Billie Eilish - Happier Than Ever: A Love Letter to Los Angeles
This so-called “cinematic concert experience” from Billie Eilish looks set to be something quite special. It mixes animation with intimate footage of Eilish performing her new album, in sequential order, at the Hollywood Bowl in Los Angeles. Roger Rodriguez directs.
A new group of uber-privileged teens have taken up residence on the steps of the Met in this reboot of the glossy Noughties melodrama, finally available to watch in the UK on BBC One and iPlayer. There are enough expensive-looking set pieces and knowing callbacks to old storylines to make this a giddily enjoyable nostalgia trip, despite the self-consciously Gen-Z trappings.
BBC One and iPlayer
Our Sunday evenings have been blissfully stress-free since Line of Duty came to an end earlier this year. That all changed with the arrival of Vigil on BBC One. Suranne Jones stars as a detective leading the investigation into a suspicious death on board a nuclear submarine. With plenty of twists and turns and a brilliant ensemble cast, it’s shaping up to be one of autumn’s best shows.
BBC One and BBC iPlayer
Just So You Know
Celebratory, fun and new - Amazon Prime has just launched its first original series on TikTok, inspired by its star-studded anthology show Modern Love. With an original soundtrack, it spotlights six of the platforms LGBTQ+ creators, who each write letters to the love of their lives - from drag to music to their mums.
The Wimbledon Kidnapping
This Sky documentary, which airs on August 21, tells the story of Britain’s first high-profile kidnap and ransom case. In 1969, a fifty-something housewife named Muriel McKay was abducted from her home in Wimbledon - because the kidnappers believed that she was Anna Murdoch, then wife of media mogul Rupert.
Sky Documentaries and Now
Sandra Oh puts her impeccable coming timing to good use in this sitcom, the first Netflix project from Game of Thrones showrunners David Benioff and D.B. Weiss. She plays the first woman of colour to be appointed head of the English faculty at a prestigious American university, whose new role comes under threat when a social media scandal engulfs the department.
It couldn’t be a more horribly timely week to release this documentary about volunteers rescuing Yazidi women - Sabaya, a word which indicates their use as sex slaves - from their Daesh captors in Syria. Following Mahmud and his team on their daring missions is terrifying, but just as affecting is the quiet exploration of the women trying to rebuild their shattered selves.
Nine Perfect Strangers
Nicole Kidman steals every scene with the sheer force of her weirdness as scary wellness guru Masha in this starry, soapy Amazon adaptation of the novel by Liane Moriarty (she of Big Little Lies fame). Melissa McCarthy, Luke Evans and Michael Shannon are among the familiar faces playing her baffled guests, who definitely didn’t sign up for 10 days of grave digging and psychedelics.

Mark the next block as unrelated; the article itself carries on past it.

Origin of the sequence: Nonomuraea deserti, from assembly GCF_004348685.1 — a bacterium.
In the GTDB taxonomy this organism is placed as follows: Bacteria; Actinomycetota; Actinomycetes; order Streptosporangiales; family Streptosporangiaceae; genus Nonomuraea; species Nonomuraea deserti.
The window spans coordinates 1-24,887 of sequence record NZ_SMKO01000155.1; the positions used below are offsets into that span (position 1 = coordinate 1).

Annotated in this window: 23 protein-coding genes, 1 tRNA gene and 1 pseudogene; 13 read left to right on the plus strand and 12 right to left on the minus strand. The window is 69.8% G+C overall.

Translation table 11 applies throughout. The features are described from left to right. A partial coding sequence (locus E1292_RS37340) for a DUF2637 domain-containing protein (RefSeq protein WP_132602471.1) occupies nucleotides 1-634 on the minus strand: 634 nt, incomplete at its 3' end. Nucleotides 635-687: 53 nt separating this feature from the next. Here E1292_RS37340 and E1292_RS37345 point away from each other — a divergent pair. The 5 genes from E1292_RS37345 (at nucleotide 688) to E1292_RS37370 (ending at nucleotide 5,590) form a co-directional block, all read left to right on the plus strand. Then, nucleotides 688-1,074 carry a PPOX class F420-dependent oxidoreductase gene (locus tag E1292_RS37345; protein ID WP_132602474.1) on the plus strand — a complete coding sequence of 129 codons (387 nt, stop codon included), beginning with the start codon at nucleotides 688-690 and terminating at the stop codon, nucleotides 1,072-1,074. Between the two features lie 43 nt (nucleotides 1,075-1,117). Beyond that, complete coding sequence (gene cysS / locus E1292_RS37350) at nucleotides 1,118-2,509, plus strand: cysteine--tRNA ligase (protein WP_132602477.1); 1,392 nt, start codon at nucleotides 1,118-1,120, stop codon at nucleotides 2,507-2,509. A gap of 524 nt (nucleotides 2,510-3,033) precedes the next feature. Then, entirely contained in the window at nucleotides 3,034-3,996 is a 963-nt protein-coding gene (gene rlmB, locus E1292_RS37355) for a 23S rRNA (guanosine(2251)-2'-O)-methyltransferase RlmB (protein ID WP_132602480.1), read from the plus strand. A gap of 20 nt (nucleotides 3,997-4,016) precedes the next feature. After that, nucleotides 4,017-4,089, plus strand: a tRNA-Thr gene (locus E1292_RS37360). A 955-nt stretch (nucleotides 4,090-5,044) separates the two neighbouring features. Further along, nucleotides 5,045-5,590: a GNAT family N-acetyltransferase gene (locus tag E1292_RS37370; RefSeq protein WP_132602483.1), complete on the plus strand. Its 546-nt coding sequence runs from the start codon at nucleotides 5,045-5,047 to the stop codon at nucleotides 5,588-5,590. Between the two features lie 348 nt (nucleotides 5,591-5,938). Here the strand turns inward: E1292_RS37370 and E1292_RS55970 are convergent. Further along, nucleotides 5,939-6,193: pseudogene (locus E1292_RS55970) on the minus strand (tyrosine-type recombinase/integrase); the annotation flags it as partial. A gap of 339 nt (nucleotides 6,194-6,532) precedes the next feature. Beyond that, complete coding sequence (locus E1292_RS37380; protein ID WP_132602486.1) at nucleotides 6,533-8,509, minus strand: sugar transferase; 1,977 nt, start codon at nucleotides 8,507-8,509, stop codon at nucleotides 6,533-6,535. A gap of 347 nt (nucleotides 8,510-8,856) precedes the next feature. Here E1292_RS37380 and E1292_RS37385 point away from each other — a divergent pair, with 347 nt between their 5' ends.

Sîan Heder’s wonderful Massachusetts-set film follows Ruby (English actress Emilia Jones), the only hearing child in a deaf family of fishermen (played by deaf actors), who discovers a talent for singing. It’s elevated by a thoughtful script and gorgeous performances that express the deep love and frustration in a close-knit family.
Channel 4’s true crime series explores the Met Police’s controversial and highly flawed honeytrap operation, which sought to catch Rachel Nickell’s killer in the early 90s. Their target, however, was the wrong man. Niamh Algar plays the undercover operative known as ‘Lizzie James,’ tasked with getting close to the suspect. Watch it on on Fridays at 9pm or stream the whole series on All4.
WeWork or The Making and Breaking of a $47 Billion Unicorn
It seemed such a good idea - a community where people work together in harmony with free snacks. But the combination of WeWork founder Adam Neumann’s messiah complex and the fact that it was effectively a glorified real estate company in hock to rapacious investors was a recipe for disaster. The fascination of this documentary is the fairy dust myth Neumann weaves around his company and how many people are prepared to believe it.
The White Lotus
Self-absorbed rich people make great TV (see also: Succession). This biting social satire, which has already earned rave reviews in the US, is set at a luxurious resort in Hawaii, where a bunch of wealthy holiday makers have journeyed in pursuit of rest and relaxation. Spoiler alert - there’s very little of either on offer. Catch it on Monday nights at 9pm on Sky Atlantic - or stream the whole series on Now.
Sky Atlantic and Now